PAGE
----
Journalists attacked and arrested during Namibian seal hunt

The Cape Cross Seal Reserve attracts many thousands of paying visitors each year. Opening hours are strict as between 7am and 9am for half the year. Around 200 seal pups are killed each day for the fur industry – the same colony visited by the tourists.

The Cape Cross Seal Reserve attracts many thousands of paying visitors each year. Opening hours are strict as between 7am and 9am for half the year. Around 200 seal pups are killed each day for the fur industry – the same colony visited by the tourists.

A British investigative journalist and his South African cameraman were violently assaulted by seal hunters and arrested by police while documenting the controversial Namibian seal hunt yesterday morning.

The incident happened in the Cape Cross Seal Reserve, Western Namibia.

Filming met with aggression from the hunters

The investigators, working with Bont voor dieren – a Dutch charity and World Society for the Protection of Animals (WSPA) member society – were reportedly attacked by a group of seal hunters armed with clubs.

The team were filming the killing of seals for some 20 minutes before a group of hunters approached and assaulted them, reportedly punching them to the ground and hitting them with clubs.  

Claire Bass, WSPA’s Marine Mammals campaigner said: “The horrific violence of the Namibian seal hunt has reached a whole new level. The sealers know how the world will react to these hunts and are clearly prepared to go to any lengths to keep this brutal industry from public view. There can be no justifcation for a clubbing attack against investigators whose only weapon is a camera.”

Namibian authorities response

The pair’s cameras and video footage was also seized in the incident, which happened at about 7am yesterday morning. Police subsequently arrived before arresting the pair on suspicion of trespass and obstruction.

The pair were held for most of yesterday in a local police station and released on bail last night. They are due to appear in court today (Friday 17th July) on charges of trespassing. Ecostorm have hired a lawyer from a legal firm in Windhoek who is currently on his way to meet up with the journalists in Western Namibia.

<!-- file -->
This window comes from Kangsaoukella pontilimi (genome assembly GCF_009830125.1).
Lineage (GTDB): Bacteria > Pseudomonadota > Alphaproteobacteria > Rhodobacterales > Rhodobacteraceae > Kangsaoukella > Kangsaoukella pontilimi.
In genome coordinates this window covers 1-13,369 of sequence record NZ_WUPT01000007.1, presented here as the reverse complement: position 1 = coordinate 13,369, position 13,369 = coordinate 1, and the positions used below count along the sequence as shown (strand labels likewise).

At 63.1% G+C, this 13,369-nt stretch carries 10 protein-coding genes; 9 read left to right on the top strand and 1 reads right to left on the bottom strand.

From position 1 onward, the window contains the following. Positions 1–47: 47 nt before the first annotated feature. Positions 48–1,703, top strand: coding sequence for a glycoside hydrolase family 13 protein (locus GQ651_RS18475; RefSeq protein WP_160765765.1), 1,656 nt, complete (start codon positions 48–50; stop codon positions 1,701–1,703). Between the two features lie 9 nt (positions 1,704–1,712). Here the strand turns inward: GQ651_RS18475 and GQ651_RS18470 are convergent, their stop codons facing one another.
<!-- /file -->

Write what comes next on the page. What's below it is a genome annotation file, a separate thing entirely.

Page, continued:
The pair – Jim Wickens, a reporter with the Brighton-based Ecostorm investigation agency and Bart Smithers, a freelance cameraman – revealed that a seal hunter again attacked them whilst they were being held in a police vehicle.

Why is the seal hunt so controversial?

WSPA has repeatedly condemned the extreme cruelty of the Namibian hunt for over 90,000 fur seals, which includes some 85,000 pups. Previous footage of the hunts shows bloodied pups left writhing in agony having been clubbed and left to slowly die.

The seals are hunted for skins, fur and meat and seal genitals are sold as traditional medicines and aphrodisiacs in Asia.

This latest incident puts a spotlight on secretive and brutal nature of the Namibian seal hunt; the Namibian authorities are incredibly careful to guard the hunts from public view.

Namibia makes far more money from seal watching than it does from sealing. Bizarrely, Cape Cross – where the investigators were attacked yesterday – is also a ‘seal reserve’.

The thing that the Namibian authorities don’t want people to know is that between 6am and 9am each day, up to 200 seal pups will be clubbed to death. Then at 10am, coach loads of tourists from around the world arrive to take photos of the few terrified seals left behind.

Making money from wildlife tourism and seal hunts

Claudia Linssen of Bont voor Dieren said: “We urge the Namibian government to cease the culling of seals and instead concentrate on sustainable tourism. As long as this continues we ask people to think twice about Namibia as a holiday destination.”

Not only is Namibia’s sealing cruel, it’s also a direct threat to the much more lucrative and sustainable wildlife tourism industry there. The entire sealing industry in Namibia is worth only around £400,000, whilst seal-watching tourism is worth millions, with significant potential for expansion.

Claire concluded: “We’re hopeful that the recent EU ban will be the tipping point which ultimately ends commercial sealing industries worldwide. Consumers simply don’t want to buy into these hunts and so the economic incentives are slowly but surely disappearing. In Canada this year sealers apparently took only around 20% of the total quota because demand just isn’t there.”

WSPA’s work with Ecostorm

Andrew Wasley, co-director of Ecostorm, said: “Clearly this was a violent and unwarranted attack on two journalists doing their job; gathering information and pictures of the highly secretive Namibian seal hunt. We call on the Namibian authorities to investigate the assaults and theft of equipment." 

WSPA has worked successfully with Ecostorm to capture footage of several animal welfare issues over the last few years, including our undercover investigation of Greenland’s subsistence whaling activities last year.


Find out more about our member societies work on seals: 
Bont voor Dieren >> 
Humane Society International >>

 

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